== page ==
NA: That reminds me of the lecture you gave last night about the power politics of translation—how the power of the language groups involved affects the way we can and should translate—and the anti-colonial, anti-imperial position that you see translation able to take. At the same time, the first novel of the Dandelion Dynasty trilogy is about an imperial force taking over. Those moments of opposition or resistance are just moments in context, rather than eternal moral positions.
KL: Yes. If you pursue the model where you really are trying to crush evil and establish a static order, you often end up with cycles of revolution, and the pigs endlessly become humans. It’s a result of refusing to accept that things do change and [of] the failure to take a dynamic stance.
NA: Can you talk a little bit about your audiences? People with some Chinese culture who read the Dandelion Dynasty novels really like them because they feel seen and implicated. And I know that English-language readers who don’t have any connection with Chinese culture like the books a lot. How did you write for those two audiences simultaneously?
KL: It wasn’t conscious. I think I wrote the novel for myself. I don’t really think of the novels as being about Chinese culture specifically—the fact that they reflect a lot of it is simply because that’s my culture.
Actually, I wrote the novels as my attempt at creating what I think of as a very uniquely American form of fantasy. Every nation has its own national myth: what is unique about America’s is that we have this idea of taking individuals who come from other cultures and who have other roots and putting them together to create something new in this land. It feels unique that we don’t go back to identify a single origin for the American nation. We are actually very happy to embrace the idea that we are the commingling of many different sources and that, when the sources come together, they evolve in new directions, new routes.
Those new routes become part of the American fabric, and the Dandelion Dynasty trilogy has that same structure. On the one hand, it is a story about how a new people comes to be: How does this nation of Dara come to be? The first book is very much about the warring origins of that nation, and the second book goes on to explore how people invent what it means to be a person of Dara, both in terms of how they understand their own history and how they envision themselves in the future. There are people who have been there for ages, people who have recently arrived, and new people who are still coming: How do you put them all together into a national story?
That’s one side of it. The other part is that I wanted to tell a fantasy story using the legends of the founding of the Han Dynasty as a kind of historical inspiration, a framework around which the fantasy is spun.
NA: It bothers some people that it’s not Chinese enough.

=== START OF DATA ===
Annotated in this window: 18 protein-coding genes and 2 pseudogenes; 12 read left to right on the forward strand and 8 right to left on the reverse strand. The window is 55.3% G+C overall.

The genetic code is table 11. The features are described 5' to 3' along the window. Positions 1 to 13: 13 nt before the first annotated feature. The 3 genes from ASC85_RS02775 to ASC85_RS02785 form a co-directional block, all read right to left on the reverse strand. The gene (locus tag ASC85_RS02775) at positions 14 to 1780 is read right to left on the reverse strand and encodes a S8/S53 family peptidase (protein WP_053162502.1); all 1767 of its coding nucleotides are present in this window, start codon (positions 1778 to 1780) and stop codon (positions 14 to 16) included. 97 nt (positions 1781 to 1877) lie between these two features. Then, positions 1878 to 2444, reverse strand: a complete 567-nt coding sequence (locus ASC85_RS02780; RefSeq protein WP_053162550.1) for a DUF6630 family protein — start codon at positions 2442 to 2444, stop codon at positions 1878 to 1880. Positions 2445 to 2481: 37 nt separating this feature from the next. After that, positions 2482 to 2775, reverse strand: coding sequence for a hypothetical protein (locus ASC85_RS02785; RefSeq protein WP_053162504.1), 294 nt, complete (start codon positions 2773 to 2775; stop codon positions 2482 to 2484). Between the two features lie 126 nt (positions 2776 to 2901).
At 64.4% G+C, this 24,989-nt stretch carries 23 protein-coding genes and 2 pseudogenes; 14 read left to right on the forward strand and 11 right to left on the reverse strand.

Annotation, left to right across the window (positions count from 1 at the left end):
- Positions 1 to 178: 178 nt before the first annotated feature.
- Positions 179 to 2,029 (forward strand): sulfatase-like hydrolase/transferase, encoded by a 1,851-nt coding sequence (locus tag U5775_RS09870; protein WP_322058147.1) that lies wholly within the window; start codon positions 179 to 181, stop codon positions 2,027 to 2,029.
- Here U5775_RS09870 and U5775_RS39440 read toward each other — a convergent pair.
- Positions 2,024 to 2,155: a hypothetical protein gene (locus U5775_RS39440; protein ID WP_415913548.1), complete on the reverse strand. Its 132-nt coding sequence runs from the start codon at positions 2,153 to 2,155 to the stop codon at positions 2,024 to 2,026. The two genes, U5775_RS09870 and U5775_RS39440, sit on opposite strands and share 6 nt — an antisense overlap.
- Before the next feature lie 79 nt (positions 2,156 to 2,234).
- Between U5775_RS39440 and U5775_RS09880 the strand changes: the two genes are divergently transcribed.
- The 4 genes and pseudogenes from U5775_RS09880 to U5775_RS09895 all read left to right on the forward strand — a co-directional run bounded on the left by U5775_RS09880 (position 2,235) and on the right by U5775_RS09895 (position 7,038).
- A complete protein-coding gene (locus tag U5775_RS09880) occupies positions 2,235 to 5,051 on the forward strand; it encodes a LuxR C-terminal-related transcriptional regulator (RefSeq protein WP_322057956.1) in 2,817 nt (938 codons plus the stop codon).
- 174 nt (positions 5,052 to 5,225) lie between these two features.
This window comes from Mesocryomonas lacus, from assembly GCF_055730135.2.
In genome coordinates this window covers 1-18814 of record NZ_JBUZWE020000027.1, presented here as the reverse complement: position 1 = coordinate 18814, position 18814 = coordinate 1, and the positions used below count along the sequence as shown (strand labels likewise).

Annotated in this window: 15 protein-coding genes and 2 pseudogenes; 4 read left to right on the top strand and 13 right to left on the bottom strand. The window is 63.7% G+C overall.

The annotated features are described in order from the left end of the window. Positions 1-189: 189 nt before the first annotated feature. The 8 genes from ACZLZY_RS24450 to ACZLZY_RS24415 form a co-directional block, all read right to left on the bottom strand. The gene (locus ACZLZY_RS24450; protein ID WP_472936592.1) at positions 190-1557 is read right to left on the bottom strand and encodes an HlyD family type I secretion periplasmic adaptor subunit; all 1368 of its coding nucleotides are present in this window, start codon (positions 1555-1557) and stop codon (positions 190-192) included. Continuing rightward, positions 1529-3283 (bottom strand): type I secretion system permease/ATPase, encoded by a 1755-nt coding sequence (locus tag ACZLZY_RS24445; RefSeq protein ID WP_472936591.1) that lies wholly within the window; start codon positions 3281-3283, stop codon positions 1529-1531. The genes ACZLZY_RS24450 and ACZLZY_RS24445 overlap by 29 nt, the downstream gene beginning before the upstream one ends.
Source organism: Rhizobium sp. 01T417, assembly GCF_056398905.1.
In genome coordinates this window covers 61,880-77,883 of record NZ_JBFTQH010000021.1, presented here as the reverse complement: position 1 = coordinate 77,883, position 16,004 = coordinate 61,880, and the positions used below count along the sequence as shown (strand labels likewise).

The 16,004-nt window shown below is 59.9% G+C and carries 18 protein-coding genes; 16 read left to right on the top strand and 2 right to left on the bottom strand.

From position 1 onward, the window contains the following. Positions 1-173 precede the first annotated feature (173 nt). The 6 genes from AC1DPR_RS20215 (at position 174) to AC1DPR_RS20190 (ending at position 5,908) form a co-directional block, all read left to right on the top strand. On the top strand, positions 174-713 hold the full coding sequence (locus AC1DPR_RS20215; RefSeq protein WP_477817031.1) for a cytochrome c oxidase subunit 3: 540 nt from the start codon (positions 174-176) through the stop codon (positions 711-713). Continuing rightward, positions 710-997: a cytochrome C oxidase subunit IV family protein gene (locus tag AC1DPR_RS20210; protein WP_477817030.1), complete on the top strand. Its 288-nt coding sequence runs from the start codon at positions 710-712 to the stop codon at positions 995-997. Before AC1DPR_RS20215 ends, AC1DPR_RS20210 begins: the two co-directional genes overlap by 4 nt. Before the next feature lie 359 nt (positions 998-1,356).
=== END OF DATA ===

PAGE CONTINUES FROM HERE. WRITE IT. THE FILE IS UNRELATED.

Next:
KL: Right! The whole point here is not to satisfy that urge. The point is to find what fascinates from the Chinese national myth and then extrapolate those elements to form them into a new national myth that might reveal something about the way America’s narrative functions in an additive and transformative way.
NA: It reminds me of the Aeneid and the way that it’s grafted onto the Iliad.
KL: Yeah, that’s exactly right—people sometimes don’t give the Aeneid enough credit.
NA: That teaches me something about the elements in the books that I consider to be exclusively yours—the engineer’s eye with which you reconceptualize dragon breath, for example, seems like something that is a Ken Liu trademark to me. But I now realize that it’s also a cultural layering of different levels of mythology and technology.
KL: I love that sort of thing. There are long passages in the books where I get to go into detail about how you construct machines and build things, and they’re not critical to the story. I put them in there because they’re fun. I enjoy working on these novels, because they give me an excuse to explore building things that I wouldn’t have an excuse to build otherwise. For the machines in the second book, which are mostly electrostatic machines and engines, I have a theoretical model and understanding of how they should work. But until I actually built models, I couldn’t prove …
NA: Wait, you built models?
KL: I built models—I wanted to talk about electrostatic force and how it feels to be shocked.
NA: Ah, silkmatic …
KL: Silkmotic force—that’s what it’s called in the books. I built Leyden jars and charged them up to see how they function. My attitude was that, if I can get the effect that I’m describing within a couple orders of magnitude in terms of power, then I’m content to write it. If it could work in principle, then I could leave the refinement to the fantasy engineers. I just made the prototype.